DDoS Attacks Took Down Blizzard's Games, Online Services

Blizzard said on Sunday afternoon that performance issues with its games and the service formerly known as Battle.net were caused by distributed-denial of service (DDoS) attacks. The barrage caused login issues for many players, kicked some out of games they were already playing, and otherwise hindered efforts to enjoy a weekend afternoon in front of a computer screen. (With Blizzard's games, anyway.)

DDoS attacks have become increasingly common over the last year. A massive Internet of Things-powered attack on the Dyn domain name service brought down many popular sites, such as Spotify and Twitter, in October 2016. Just a few weeks ago, Square Enix said Final Fantasy XIV was targeted. Now it appears someone wanted to bring down Overwatch, Heroes of the Storm, and other titles using the same type of attack.

The attack made it all but impossible for people to play these games. One person shared a screenshot from Blizzard's app showing a 1,263 minute wait time to sign in to the Blizzard app. Other players took to Reddit to complain about estimated wait times between 230-1,300 minutes. Blizzard resolved the problem in two hours, so nobody actually had to wait that long, but the estimates help show the scope of this attack.

Blizzard said it also had problems with using PayPal as a payment option; those issues were resolved within a few minutes. It's not clear if this was a result of the DDoS attack or if it was just a technical failure that happened to coincide with the attack. (We'd put our money on the former.)

This attack highlights just how vulnerable online games—and online services in general—can be to attacks that are pretty easy to pull off. Anyone can buy malware to create their own bot army, and they can also "rent" devices that have already been compromised to conduct DDoS attacks. Billion-dollar games and services can be brought down by someone willing to spend a few minutes with Google and a few dollars on an attack.

It seems like companies will have to plan for this inevitability whenever their games would make particularly good targets. Square Enix had recently released an expansion for Final Fantasy XIV when it was targeted, for example, and the second annual Summer Games are currently going on in Overwatch. The attacks also occurred during the Overwatch World Cup group stage in Los Angeles. There was no chance of the attack sabotaging the event—tournaments are locally hosted—but the attackers might not have known that when they targeted Blizzard.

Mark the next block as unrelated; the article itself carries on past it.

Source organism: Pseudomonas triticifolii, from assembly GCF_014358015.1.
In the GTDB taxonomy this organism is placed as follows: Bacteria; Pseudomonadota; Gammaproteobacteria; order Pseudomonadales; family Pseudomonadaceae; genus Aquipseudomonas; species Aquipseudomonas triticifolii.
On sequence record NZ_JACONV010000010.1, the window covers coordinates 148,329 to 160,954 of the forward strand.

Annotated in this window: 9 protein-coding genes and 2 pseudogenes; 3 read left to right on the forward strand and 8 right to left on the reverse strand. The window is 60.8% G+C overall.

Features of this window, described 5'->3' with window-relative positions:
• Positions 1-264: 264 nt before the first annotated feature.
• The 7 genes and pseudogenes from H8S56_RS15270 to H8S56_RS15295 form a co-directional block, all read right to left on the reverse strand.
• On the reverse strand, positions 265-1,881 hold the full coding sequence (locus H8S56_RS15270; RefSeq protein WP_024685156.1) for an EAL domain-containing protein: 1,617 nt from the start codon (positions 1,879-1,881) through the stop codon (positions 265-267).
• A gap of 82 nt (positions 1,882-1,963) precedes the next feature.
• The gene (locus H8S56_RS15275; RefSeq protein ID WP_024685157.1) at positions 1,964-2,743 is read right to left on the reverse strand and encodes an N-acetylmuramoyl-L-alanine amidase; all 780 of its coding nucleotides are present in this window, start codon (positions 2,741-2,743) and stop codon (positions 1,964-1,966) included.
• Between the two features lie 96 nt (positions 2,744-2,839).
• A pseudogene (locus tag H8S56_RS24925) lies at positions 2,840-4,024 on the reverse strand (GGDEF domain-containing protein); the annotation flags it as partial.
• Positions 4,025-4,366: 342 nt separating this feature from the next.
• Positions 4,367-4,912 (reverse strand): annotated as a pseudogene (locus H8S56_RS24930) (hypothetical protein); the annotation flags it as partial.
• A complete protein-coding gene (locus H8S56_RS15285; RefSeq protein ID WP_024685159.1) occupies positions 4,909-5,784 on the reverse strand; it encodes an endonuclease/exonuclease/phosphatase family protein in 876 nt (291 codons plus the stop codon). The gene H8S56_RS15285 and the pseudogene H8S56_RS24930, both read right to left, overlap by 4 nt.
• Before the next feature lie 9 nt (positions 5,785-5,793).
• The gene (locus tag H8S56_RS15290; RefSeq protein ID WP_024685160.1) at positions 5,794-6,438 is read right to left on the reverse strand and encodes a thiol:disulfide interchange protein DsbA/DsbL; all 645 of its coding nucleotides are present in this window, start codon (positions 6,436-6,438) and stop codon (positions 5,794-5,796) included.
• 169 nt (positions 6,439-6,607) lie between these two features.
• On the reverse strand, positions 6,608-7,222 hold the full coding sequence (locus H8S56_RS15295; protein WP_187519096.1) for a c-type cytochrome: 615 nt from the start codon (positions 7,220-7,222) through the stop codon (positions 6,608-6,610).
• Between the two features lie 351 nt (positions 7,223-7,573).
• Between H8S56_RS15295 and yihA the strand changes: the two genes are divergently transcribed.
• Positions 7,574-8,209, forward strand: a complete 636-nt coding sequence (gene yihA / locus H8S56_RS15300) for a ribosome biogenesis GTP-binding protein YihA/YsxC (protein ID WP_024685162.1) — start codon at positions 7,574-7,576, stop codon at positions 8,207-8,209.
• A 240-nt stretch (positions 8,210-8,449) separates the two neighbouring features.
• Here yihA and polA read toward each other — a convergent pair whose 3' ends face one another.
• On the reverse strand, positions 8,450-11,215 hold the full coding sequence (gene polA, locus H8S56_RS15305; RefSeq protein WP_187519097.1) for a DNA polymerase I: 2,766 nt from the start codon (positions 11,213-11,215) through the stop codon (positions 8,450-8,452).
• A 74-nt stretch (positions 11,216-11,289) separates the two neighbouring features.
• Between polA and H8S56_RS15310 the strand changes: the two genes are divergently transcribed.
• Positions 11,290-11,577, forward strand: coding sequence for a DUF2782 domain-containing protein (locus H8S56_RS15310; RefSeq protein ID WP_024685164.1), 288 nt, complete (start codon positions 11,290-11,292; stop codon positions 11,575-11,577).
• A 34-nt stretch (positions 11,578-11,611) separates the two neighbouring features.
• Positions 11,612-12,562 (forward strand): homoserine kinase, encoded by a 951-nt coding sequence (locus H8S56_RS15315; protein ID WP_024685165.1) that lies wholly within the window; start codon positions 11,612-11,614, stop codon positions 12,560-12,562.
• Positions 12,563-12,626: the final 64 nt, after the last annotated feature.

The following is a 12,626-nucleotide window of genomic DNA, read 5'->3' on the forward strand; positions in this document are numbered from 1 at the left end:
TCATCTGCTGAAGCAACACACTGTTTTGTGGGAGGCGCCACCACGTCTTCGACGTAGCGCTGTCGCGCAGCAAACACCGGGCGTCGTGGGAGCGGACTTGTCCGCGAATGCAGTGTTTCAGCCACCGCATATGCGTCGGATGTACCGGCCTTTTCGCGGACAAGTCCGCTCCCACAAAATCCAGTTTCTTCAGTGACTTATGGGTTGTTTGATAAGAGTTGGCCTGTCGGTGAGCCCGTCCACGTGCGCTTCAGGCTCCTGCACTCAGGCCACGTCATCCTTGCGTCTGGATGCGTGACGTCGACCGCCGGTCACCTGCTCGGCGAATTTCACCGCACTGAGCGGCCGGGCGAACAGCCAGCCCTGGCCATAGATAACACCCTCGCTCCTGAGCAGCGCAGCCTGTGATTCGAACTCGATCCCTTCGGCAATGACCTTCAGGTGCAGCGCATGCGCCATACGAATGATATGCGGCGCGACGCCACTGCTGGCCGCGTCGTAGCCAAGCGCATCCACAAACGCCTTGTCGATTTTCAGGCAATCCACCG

Attacks like this are only going to become more common. Popular online games are too tempting a target for people to pass up, and until the devices used to power these DDoS attacks are secured, very little stands in the way of wannabe attackers who want to ruin other people's fun. For companies like Blizzard and Square Enix, fending off massive attacks (all while handling other technical issues) will just become the norm.

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  • RomeoReject
    Why don't countries start prosecuting these little script kiddies? The activity might stop when there's the potential for jailtime.
  • jtd871
    @RomeoReject I'm gonna guess that there are significant penalties that can be brought to bear (e.g., terrorism charges, organized crime charges), but actually gathering enough evidence to make charges stick is difficult.

    I will also hazard that it's difficult to track/find the command and control of an established botnet because the traffic required to control a botnet vs that which can be generated by a botnet is very small, and anybody worth their salt will also use a (probably dedicated) subnet of compromised machines to do all the heavy lifting and keep everything at several removes from the actual human controller(s).
  • firefoxx04
    The guy in the corner at Starbucks could be running the botnet.. with a laptop bought on Craigslist in a city 100 miles away, orchestrating virtual servers in the cloud (purchased with Bitcoin), which then control the bot net. No paper trail. How do you prosecute that?